I have two teenagers.
In seven months, I'll have three teenagers. In 35 months, I'll have four teenagers.
Usually, my math centers around when they'll be going to college and how much it will cost -- those numbers, of course, are astronomical.
But last Saturday I awoke to the news of a one-car wreck on County Line Road that left 16-year-old Hannah Gilmer dead and 17-year-old Clayton Qualls charged with vehicular homicide, DUI and having an open container of alcohol.
Since then, I've been doing a different sort of math.
I have one child with a driver's license. In 24 months, I'll have two children with a driver's license. In 44 months, I'll have three and so on.
In 10 months, the state of Georgia will recognize one of my teenagers as an adult. In two years, I'll have two legal adults. They'll still be living under my roof, and neither one will have begun college or started training for a career.
They're smart kids, but they'll still have a lot to learn.
Two years after that, I'll have a couple of more kids in the same boat.
Maybe you're thinking that I shouldn't have had so many children. These days, everybody has a lot of advice to give.
For example, plenty of people around town have advice for the parents of the two teenagers in last week's fatal wreck. And plenty of others have wisdom for the parents of the two teenagers charged with evidence tampering off County Line Road.
But most of it ends with this verdict: You have bad kids because you were bad parents.
I suppose this is a natural reaction. If somebody has done something stupid that you've never done, it's easy to pat yourself on the back and pass judgment. Same thing if somebody's kid has done something stupid that your kid has never done.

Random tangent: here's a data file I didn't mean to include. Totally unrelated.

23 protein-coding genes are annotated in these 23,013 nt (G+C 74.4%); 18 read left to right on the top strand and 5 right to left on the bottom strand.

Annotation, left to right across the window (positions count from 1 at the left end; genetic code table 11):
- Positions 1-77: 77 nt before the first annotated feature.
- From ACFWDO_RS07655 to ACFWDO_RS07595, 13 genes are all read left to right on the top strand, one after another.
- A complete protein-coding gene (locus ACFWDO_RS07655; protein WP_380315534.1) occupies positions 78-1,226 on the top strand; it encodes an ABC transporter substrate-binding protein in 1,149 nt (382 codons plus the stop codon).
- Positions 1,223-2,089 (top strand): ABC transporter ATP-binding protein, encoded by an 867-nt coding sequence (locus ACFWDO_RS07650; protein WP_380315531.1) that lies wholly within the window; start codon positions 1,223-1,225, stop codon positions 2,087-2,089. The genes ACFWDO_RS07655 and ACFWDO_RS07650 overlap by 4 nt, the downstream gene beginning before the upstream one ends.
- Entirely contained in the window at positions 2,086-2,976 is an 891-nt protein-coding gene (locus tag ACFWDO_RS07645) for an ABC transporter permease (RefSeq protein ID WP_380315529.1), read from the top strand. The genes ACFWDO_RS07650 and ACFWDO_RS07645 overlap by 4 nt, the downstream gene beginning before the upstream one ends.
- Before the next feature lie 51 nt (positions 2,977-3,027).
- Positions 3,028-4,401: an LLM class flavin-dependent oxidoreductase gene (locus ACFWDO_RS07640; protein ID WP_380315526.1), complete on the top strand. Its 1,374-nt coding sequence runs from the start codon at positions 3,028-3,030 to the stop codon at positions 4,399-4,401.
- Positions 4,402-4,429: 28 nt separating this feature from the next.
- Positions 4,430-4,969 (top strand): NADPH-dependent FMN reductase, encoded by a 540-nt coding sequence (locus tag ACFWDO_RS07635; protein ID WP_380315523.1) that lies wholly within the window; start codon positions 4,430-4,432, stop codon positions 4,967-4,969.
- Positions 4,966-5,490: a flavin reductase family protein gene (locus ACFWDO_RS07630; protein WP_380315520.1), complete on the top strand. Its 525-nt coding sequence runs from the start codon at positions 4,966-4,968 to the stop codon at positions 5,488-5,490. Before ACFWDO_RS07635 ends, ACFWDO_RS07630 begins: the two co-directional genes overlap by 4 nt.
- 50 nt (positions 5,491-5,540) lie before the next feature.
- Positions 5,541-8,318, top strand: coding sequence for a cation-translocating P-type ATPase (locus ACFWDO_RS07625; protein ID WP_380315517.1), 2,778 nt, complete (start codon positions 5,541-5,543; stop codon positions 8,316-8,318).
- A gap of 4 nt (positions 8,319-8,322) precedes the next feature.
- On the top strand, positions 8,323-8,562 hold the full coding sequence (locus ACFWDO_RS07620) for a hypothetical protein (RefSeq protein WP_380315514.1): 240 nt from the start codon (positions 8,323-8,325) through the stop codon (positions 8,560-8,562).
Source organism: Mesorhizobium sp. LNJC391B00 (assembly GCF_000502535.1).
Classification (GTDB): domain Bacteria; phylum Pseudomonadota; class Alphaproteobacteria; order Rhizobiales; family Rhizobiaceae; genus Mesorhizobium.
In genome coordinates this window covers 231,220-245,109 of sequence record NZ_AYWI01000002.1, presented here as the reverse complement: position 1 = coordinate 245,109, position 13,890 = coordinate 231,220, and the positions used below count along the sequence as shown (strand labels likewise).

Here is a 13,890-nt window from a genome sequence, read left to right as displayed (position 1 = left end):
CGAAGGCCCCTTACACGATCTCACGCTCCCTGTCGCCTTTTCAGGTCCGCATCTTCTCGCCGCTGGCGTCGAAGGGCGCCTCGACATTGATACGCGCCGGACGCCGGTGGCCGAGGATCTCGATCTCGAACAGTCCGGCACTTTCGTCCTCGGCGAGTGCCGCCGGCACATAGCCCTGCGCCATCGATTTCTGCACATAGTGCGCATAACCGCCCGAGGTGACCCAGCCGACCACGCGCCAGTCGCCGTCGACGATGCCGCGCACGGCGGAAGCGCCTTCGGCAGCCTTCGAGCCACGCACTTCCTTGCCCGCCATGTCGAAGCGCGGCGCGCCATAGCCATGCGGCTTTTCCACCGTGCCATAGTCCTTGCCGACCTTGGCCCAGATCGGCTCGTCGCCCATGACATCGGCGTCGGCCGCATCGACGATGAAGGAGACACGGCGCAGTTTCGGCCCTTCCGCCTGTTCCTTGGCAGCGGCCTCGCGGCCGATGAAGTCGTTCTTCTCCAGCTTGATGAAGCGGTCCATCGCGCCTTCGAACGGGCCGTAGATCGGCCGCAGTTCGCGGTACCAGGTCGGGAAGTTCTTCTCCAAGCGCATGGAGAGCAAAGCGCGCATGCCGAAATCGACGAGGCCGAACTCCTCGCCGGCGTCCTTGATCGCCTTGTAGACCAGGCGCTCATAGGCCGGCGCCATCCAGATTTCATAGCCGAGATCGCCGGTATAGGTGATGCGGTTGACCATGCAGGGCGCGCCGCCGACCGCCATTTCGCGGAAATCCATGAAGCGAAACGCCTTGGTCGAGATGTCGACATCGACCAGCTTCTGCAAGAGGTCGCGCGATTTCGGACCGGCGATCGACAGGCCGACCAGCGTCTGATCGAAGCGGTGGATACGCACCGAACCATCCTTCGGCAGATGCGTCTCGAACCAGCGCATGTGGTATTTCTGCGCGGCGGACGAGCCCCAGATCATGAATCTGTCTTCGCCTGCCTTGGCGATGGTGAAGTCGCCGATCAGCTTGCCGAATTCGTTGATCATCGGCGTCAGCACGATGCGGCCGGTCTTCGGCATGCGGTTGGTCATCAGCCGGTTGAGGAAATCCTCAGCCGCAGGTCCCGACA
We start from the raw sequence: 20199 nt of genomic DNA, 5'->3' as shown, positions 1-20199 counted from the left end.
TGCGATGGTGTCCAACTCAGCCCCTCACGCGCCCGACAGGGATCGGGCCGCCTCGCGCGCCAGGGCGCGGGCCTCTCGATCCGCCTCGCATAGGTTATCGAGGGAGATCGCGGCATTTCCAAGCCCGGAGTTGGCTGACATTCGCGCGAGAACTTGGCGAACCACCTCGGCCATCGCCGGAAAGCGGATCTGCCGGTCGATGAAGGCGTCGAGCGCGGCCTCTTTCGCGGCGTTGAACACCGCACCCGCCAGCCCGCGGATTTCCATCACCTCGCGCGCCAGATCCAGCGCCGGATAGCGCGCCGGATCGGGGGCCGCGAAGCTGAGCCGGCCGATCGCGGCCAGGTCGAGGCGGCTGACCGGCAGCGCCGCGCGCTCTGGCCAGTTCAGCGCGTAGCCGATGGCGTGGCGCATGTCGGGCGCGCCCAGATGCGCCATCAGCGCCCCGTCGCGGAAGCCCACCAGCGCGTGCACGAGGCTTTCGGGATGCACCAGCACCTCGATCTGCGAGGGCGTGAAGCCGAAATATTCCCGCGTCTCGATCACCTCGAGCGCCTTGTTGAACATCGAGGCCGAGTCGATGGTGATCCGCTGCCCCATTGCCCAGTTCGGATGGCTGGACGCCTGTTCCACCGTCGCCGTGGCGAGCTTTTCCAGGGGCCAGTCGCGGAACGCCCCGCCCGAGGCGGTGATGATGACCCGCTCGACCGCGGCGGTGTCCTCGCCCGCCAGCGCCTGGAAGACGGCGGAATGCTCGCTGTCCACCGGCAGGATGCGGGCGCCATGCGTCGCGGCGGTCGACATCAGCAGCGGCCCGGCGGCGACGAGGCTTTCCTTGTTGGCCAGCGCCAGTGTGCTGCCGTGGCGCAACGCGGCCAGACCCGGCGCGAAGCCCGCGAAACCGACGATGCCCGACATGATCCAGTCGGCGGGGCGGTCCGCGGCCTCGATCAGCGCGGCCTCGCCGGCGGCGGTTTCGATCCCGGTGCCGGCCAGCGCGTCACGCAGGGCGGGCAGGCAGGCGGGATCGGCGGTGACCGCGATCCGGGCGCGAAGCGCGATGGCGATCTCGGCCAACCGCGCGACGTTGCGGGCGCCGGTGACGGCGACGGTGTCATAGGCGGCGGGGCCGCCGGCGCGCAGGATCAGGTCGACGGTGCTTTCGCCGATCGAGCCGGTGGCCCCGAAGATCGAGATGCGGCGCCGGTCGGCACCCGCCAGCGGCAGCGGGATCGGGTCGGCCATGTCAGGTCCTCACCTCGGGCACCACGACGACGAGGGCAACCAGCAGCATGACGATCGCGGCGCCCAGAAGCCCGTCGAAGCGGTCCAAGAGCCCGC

And for some reason, it's especially easy to pass judgment if you've never had teenagers -- or never had children. Some of the most fervent advice I've ever received about parenting has come from friends without children.
I think one of the worst things that parents can do right now is to think that something like this County Line Road disaster could never happen to them.
Sure, it should be a wake-up call for teenagers to stop drinking, or at least stop drinking and driving.
But a day after it happened, police discovered 26 underage drinkers in a Columbus home playing beer pong. They probably hadn't arranged for their parents to pick them up afterward.
At the least, all of this should be a wake-up call for parents. As real adults with actual life experience, we know that bad things can happen, even to good people. We know our children aren't perfect.
So if you're a parent, stop patting yourself on the back.
Do the math.
Dimon Kendrick-Holmes, executive editor, can be reached at firstname.lastname@example.org